• How will Non-British and non-EU nationals living in the United Kingdom be able to travel in France after the end of the transition period ?
  • Depending on their nationality, non-EU and non-British nationals living in the United Kingdom may require a visa to travel to Europe.

    Whatever their nationality, travellers from the United Kingdom should carry a passport and arrive in good time at border posts for onward travel to the European Union. At border control they will have to take a separate lane from EU, EEA or Swiss citizens.

    A visa or residence permit issued by the British authorities will no longer affect residence in France.

    To visit France for a short stay, a visa may be required. The official website for French visas lists the nationalities that will need one. These travellers’ passports will be stamped at the border and the validity of visas may be checked.

    Travellers will also have to:

    • Be able to prove that they have enough money for their stay. Normally, the minimum amount required for France will be 65 euros per day. [1]
    • Carry a certificate of insurance covering any expenses relating to medical/hospital treatment and death that might be incurred at any point during the stay in France, including medical repatriation costs.

    The supporting documents needed to verify fulfilment of entry conditions are listed in Annex I of the Schengen Borders Code, available here.

     

    [1] If a hotel booking is not produced as proof of accommodation, the minimum daily amount for staying in France will be 120 euros. If a hotel is booked for only part of a stay, the daily amount required will be 65 euros for the period covered by the booking and 120 euros for the remainder. For travellers with proof of private accommodation this sum will be 32.50 euros per day.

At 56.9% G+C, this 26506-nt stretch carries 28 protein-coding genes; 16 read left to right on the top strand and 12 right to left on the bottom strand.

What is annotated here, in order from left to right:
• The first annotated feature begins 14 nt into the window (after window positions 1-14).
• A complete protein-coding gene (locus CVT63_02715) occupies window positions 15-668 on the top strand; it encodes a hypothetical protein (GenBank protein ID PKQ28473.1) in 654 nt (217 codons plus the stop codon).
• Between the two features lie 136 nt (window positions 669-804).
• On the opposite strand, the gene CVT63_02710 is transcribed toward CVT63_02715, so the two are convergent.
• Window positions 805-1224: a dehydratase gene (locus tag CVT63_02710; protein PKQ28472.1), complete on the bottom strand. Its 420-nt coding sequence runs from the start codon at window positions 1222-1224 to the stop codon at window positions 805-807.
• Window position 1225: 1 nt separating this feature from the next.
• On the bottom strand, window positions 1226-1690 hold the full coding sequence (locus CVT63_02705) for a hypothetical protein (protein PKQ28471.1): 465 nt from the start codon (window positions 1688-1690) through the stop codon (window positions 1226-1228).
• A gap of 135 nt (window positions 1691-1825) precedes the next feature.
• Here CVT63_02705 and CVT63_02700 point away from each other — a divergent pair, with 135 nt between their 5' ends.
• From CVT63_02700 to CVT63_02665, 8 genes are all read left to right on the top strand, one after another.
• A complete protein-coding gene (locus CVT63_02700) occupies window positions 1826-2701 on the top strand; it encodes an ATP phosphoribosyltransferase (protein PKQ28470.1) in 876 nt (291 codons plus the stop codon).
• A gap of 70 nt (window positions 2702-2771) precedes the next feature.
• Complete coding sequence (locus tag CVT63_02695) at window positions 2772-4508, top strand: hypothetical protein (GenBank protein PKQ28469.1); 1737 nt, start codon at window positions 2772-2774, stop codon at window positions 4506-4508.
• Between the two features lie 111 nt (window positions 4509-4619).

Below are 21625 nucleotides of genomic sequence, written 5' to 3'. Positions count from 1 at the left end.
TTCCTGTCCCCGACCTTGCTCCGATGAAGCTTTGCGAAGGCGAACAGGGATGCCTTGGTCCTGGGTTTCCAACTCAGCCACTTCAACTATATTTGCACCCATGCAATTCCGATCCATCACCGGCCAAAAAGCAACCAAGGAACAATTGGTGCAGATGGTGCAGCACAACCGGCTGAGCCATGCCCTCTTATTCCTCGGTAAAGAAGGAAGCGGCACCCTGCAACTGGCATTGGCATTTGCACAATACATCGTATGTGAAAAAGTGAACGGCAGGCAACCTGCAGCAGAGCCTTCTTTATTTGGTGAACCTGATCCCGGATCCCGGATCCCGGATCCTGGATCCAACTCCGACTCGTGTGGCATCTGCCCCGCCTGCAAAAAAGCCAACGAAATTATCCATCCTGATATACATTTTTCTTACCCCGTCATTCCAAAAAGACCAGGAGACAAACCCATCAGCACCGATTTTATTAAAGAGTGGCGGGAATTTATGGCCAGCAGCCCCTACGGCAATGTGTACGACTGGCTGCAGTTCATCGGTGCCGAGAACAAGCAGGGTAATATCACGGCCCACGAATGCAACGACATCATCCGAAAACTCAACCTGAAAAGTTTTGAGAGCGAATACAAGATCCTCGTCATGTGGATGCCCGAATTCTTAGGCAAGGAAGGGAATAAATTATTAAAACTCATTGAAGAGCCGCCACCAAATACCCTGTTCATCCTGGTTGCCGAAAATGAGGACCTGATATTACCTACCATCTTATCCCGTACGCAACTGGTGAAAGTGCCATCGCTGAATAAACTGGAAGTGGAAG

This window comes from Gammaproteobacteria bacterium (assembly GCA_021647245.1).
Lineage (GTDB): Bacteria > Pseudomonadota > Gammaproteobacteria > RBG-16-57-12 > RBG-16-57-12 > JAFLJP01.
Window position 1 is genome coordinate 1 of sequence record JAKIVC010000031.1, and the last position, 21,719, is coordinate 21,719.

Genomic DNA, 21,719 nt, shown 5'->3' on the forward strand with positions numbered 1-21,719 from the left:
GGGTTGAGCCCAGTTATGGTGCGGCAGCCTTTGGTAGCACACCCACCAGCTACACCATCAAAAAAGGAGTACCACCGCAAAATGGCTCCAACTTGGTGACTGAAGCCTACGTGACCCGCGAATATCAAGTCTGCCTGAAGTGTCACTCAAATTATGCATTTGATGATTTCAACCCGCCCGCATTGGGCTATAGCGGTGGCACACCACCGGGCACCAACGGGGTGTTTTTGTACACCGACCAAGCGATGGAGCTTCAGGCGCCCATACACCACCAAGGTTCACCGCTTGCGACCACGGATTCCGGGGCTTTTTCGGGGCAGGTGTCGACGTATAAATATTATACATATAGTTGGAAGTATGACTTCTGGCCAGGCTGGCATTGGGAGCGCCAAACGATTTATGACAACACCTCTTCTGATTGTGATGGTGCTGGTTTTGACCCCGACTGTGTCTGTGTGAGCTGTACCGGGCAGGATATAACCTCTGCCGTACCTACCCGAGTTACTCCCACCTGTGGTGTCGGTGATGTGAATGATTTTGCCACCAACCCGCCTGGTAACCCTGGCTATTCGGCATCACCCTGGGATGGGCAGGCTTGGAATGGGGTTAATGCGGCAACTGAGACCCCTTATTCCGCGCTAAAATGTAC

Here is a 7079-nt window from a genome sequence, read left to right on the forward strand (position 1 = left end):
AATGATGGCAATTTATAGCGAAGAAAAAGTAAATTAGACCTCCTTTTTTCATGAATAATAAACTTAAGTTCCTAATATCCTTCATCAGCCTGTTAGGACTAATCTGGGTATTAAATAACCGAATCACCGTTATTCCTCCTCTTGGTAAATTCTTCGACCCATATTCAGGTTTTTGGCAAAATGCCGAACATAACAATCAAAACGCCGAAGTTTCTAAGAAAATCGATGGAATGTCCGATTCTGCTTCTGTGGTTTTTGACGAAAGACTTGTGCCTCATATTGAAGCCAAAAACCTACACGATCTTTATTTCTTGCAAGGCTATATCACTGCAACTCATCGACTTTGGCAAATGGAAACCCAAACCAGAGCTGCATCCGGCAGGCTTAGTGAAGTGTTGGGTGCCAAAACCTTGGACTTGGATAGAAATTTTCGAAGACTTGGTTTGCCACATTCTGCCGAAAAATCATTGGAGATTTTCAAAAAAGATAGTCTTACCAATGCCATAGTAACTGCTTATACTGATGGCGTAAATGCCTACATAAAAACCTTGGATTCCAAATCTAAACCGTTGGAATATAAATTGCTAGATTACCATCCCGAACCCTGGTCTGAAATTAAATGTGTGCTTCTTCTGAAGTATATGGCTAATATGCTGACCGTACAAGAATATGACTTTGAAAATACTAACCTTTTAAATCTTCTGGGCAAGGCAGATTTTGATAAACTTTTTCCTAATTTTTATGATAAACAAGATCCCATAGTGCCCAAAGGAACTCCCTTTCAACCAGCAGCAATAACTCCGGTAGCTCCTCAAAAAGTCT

• Which custom checks will travellers from the UK have to respect after the end of the transition period ?
  • Travellers from the United Kingdom will be subject to checks by the customs authority regarding compliance with duty-free allowances for purchases made in the United Kingdom, based on volume for alcohol and tobacco and on value for other goods. These allowances are specified on the website of the Directorate General of Customs and Excise

    Purchases made in France may be eligible for a VAT refund, subject to certain conditions. PABLO terminals, which automate these procedures, will be available to travellers at ports, airports and stations serving the United Kingdom.

     

    Volume-based alcohol and tobacco allowances per traveller

    Alcohol
    Tobacco
    - Spirits and other liquors over 22% ABV: 1 litre; alcoholic beverages up to 22% ABV: 2 litres.
    - Wine: 4 litres
    - Beer: 16 litres
    - Cigarettes: 200
    - Cigarillos: 100
    - Cigars: 50
    - Smoking tobacco: 250 g

  • Which animal and plant checks will travellers from the UK have to respect after the end of the transition period ?
  • Certain plants and plant products (flowers, fruit, vegetables, etc.) that may be vectors of disease will be subject to health checks when entering the European Union from the United Kingdom. A detailed list of the products concerned is provided in this guide (in French).

    Import of animal products by travellers from the United Kingdom will also be subject to restrictions. Travellers will not be able to carry meat, meat-based products, milk and milk-based products in their luggage, for example.


  • Will British citizens travelling to France on business need to apply for a visa at the end of the transition period ?
  • British citizens travelling to France on business at the end of the transition period (31 December 2020) will not be required to obtain a visa so long as their stay is fewer than 90 days. They will also not need a work permit so long as they are not performing any paid work in France (in other words, if you are paid in the UK and travel to France for a meeting, you will not need a visa).